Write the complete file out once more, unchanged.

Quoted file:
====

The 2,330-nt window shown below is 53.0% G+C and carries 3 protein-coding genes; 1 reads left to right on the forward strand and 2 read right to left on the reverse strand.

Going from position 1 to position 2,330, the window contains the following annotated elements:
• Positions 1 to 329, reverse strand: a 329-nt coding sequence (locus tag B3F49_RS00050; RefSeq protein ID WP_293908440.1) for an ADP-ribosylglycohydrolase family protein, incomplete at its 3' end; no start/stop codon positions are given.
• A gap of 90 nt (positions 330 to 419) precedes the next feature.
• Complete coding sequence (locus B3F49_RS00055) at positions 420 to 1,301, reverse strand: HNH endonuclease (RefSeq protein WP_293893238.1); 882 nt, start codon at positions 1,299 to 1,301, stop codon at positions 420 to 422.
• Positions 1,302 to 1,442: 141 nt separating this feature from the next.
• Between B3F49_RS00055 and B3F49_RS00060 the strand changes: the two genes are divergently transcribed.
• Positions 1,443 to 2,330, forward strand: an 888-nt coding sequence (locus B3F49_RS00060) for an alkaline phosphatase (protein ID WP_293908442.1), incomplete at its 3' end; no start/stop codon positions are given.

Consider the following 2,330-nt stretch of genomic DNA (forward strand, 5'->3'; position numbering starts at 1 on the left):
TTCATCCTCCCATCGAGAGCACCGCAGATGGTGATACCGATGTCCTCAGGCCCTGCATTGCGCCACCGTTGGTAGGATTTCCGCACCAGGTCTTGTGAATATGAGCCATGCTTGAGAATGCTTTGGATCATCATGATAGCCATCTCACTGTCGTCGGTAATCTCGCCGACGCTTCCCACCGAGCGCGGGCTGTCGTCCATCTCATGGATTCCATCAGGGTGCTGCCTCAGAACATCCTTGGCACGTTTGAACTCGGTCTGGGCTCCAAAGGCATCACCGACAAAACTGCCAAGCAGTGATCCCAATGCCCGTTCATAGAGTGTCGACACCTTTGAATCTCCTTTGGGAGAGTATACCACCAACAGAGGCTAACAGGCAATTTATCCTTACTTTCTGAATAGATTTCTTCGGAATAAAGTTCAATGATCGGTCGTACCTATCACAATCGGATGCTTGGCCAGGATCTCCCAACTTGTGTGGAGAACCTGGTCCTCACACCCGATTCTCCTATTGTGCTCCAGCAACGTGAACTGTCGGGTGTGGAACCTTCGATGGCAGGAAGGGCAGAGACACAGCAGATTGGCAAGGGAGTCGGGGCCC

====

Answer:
The 2,330-nt window shown below is 53.0% G+C and carries 3 protein-coding genes; 1 reads left to right on the forward strand and 2 read right to left on the reverse strand.

Going from position 1 to position 2,330, the window contains the following annotated elements:
• Positions 1 to 329, reverse strand: a 329-nt coding sequence (locus tag B3F49_RS00050; RefSeq protein ID WP_293908440.1) for an ADP-ribosylglycohydrolase family protein, incomplete at its 3' end; no start/stop codon positions are given.
• A gap of 90 nt (positions 330 to 419) precedes the next feature.
• Complete coding sequence (locus B3F49_RS00055) at positions 420 to 1,301, reverse strand: HNH endonuclease (RefSeq protein WP_293893238.1); 882 nt, start codon at positions 1,299 to 1,301, stop codon at positions 420 to 422.
• Positions 1,302 to 1,442: 141 nt separating this feature from the next.
• Between B3F49_RS00055 and B3F49_RS00060 the strand changes: the two genes are divergently transcribed.
• Positions 1,443 to 2,330, forward strand: an 888-nt coding sequence (locus B3F49_RS00060) for an alkaline phosphatase (protein ID WP_293908442.1), incomplete at its 3' end; no start/stop codon positions are given.

Consider the following 2,330-nt stretch of genomic DNA (forward strand, 5'->3'; position numbering starts at 1 on the left):
TTCATCCTCCCATCGAGAGCACCGCAGATGGTGATACCGATGTCCTCAGGCCCTGCATTGCGCCACCGTTGGTAGGATTTCCGCACCAGGTCTTGTGAATATGAGCCATGCTTGAGAATGCTTTGGATCATCATGATAGCCATCTCACTGTCGTCGGTAATCTCGCCGACGCTTCCCACCGAGCGCGGGCTGTCGTCCATCTCATGGATTCCATCAGGGTGCTGCCTCAGAACATCCTTGGCACGTTTGAACTCGGTCTGGGCTCCAAAGGCATCACCGACAAAACTGCCAAGCAGTGATCCCAATGCCCGTTCATAGAGTGTCGACACCTTTGAATCTCCTTTGGGAGAGTATACCACCAACAGAGGCTAACAGGCAATTTATCCTTACTTTCTGAATAGATTTCTTCGGAATAAAGTTCAATGATCGGTCGTACCTATCACAATCGGATGCTTGGCCAGGATCTCCCAACTTGTGTGGAGAACCTGGTCCTCACACCCGATTCTCCTATTGTGCTCCAGCAACGTGAACTGTCGGGTGTGGAACCTTCGATGGCAGGAAGGGCAGAGACACAGCAGATTGGCAAGGGAGTCGGGGCCC